To a dislike for real snakes had been added a maturer shrinking from those which existed only in his imagination. He could still recall his emotions on the occasion, scarcely three months before, when he had seen a long, green serpent which a majority of his contemporaries had assured him wasn't there. Squiffy read on:

"I'm going to cut it out!" "Great scheme!" "You don't think," asked Squiffy, with a touch of hopefulness, "that it could have been a real snake?" "Never heard of the management supplying them." "I thought it went under the bed." "Well, take a look." Squiffy shuddered. "Not me! I say, old top, you know, I simply can't sleep in this room now.

His book was The Adventures of Sherlock Holmes, and the particular story, which he selected for perusal was the one entitled, "The Speckled Band." He was not a great reader, but, when he read, he liked something with a bit of zip to it. Squiffy became absorbed. He had read the story before, but a long time back, and its complications were fresh to him.

"If I didn't say as much to Brooker," responds Captain Bingo, "I shut him up like a box by referrin' politely to glass houses, knowin' Brooker had been squiffy himself one night on guard, and by remindin' him that men who talk scandal of their superior officers under circumstances like the present are liable to be Court-Martialled and given beans.

Over the sill, with a graceful, leisurely movement, a green snake was crawling. As it crawled, it raised its head and peered from side to side, like a shortsighted man looking for his spectacles. It hesitated a moment on the edge of the sill, then wriggled to the floor and began to cross the room. Squiffy stared on.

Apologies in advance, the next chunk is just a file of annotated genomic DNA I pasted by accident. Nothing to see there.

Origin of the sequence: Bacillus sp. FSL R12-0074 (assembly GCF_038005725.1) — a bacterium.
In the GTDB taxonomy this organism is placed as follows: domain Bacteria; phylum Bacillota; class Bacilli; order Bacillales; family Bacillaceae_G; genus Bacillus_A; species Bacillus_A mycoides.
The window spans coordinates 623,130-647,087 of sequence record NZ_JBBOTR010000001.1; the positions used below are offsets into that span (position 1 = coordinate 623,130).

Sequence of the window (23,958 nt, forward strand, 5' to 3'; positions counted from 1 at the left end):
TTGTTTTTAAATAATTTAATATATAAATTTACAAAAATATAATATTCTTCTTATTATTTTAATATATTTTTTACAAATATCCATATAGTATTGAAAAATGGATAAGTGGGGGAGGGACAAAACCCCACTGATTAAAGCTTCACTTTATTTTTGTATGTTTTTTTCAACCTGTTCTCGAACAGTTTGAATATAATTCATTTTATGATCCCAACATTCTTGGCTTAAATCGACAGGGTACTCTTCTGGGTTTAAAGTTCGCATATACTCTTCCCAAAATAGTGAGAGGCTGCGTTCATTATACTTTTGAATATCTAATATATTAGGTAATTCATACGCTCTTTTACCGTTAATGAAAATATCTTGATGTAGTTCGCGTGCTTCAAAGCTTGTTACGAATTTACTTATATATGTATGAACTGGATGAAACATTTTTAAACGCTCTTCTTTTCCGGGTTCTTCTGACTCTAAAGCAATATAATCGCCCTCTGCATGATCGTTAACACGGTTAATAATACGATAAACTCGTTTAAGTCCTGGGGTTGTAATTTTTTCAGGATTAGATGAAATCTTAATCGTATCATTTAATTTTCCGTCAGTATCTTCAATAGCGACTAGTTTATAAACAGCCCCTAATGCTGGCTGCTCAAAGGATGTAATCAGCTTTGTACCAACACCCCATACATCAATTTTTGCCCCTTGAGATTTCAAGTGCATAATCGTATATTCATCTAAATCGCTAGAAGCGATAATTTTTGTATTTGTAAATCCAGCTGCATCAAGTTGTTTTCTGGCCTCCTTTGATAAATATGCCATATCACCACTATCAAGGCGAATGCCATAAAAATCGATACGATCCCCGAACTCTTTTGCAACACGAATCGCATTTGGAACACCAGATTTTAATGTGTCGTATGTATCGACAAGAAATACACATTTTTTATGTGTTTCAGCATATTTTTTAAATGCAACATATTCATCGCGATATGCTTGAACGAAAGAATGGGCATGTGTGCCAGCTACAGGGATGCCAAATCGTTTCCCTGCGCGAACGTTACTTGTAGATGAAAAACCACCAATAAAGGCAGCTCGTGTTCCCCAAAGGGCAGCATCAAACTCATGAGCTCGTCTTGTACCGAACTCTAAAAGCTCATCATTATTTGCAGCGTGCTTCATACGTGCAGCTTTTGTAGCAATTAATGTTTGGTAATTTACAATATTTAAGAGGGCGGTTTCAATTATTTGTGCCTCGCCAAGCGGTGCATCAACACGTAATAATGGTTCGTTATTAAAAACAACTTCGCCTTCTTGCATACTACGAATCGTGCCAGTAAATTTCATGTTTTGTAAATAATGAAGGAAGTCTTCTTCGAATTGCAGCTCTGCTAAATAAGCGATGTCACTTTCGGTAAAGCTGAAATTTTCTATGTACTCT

The times I've had to let him think I was out all night, simply too squiffy to get home when in reality I was working for England " "And you really, truly mean it, Louis? Louis, it would break my heart right in two if I thought you were lying now." "I swear it, on my love for you. I can see, now, that I ought to have told the Pater all about it.

Then, with a sudden determination, he went into the bathroom. There was a crash of glass and a gurgling sound. Half an hour later the telephone in Archie's room rang. "I say, Archie, old top," said the voice of Squiffy. "Halloa, old bean! Is that you?" "I say, could you pop down here for a second? I'm rather upset." "Absolutely! Which room?" "Four-forty-one."

"I didn't get to bed till three and I don't know how I got there then. By George, I was squiffy." At last Philip asked desperately: "How does one get to know people in London?" Watson looked at him with surprise and with a slightly contemptuous amusement. "Oh, I don't know, one just knows them. If you go to dances you soon get to know as many people as you can do with."

I was wondering if you could give me a doss somewhere in yours." "Rather! I'm in five-forty-one. Just above. Trot along up. Here's the key. I'll tidy up a bit here, and join you in a minute." Squiffy put on a dressing-gown and disappeared. Archie looked under the bed. From the trousers the head of Peter popped up with its usual expression of amiable enquiry.

'Shouldn't wonder if he thought we got tight." "I never got squiffy but once that was in the holidays," said Stalky, reflectively; "an' it made me horrid sick. 'Pon my sacred Sam, though, it's enough to drive a man to drink, havin' an animal like Hoof for house-master."